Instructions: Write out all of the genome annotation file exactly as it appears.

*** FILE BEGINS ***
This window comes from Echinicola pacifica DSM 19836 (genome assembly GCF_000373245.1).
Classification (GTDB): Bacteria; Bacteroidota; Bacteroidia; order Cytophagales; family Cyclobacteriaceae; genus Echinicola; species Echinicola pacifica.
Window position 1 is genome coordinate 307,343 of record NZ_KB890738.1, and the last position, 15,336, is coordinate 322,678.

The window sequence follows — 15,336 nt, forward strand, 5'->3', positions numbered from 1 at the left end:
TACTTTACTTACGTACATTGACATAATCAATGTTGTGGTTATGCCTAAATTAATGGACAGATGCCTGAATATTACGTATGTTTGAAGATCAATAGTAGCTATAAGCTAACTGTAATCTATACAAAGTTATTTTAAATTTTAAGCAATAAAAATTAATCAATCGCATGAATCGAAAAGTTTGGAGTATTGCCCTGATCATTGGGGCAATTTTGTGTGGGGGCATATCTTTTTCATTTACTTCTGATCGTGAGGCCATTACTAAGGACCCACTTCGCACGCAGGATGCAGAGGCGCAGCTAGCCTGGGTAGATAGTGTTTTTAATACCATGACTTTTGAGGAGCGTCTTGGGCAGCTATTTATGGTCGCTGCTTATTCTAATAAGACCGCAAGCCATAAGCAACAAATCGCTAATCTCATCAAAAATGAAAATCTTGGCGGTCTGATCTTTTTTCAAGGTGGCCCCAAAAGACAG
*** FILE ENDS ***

This window comes from Echinicola pacifica DSM 19836 (genome assembly GCF_000373245.1).
Classification (GTDB): Bacteria; Bacteroidota; Bacteroidia; order Cytophagales; family Cyclobacteriaceae; genus Echinicola; species Echinicola pacifica.
Window position 1 is genome coordinate 307,343 of record NZ_KB890738.1, and the last position, 15,336, is coordinate 322,678.

The window sequence follows — 15,336 nt, forward strand, 5'->3', positions numbered from 1 at the left end:
TACTTTACTTACGTACATTGACATAATCAATGTTGTGGTTATGCCTAAATTAATGGACAGATGCCTGAATATTACGTATGTTTGAAGATCAATAGTAGCTATAAGCTAACTGTAATCTATACAAAGTTATTTTAAATTTTAAGCAATAAAAATTAATCAATCGCATGAATCGAAAAGTTTGGAGTATTGCCCTGATCATTGGGGCAATTTTGTGTGGGGGCATATCTTTTTCATTTACTTCTGATCGTGAGGCCATTACTAAGGACCCACTTCGCACGCAGGATGCAGAGGCGCAGCTAGCCTGGGTAGATAGTGTTTTTAATACCATGACTTTTGAGGAGCGTCTTGGGCAGCTATTTATGGTCGCTGCTTATTCTAATAAGACCGCAAGCCATAAGCAACAAATCGCTAATCTCATCAAAAATGAAAATCTTGGCGGTCTGATCTTTTTTCAAGGTGGCCCCAAAAGACAG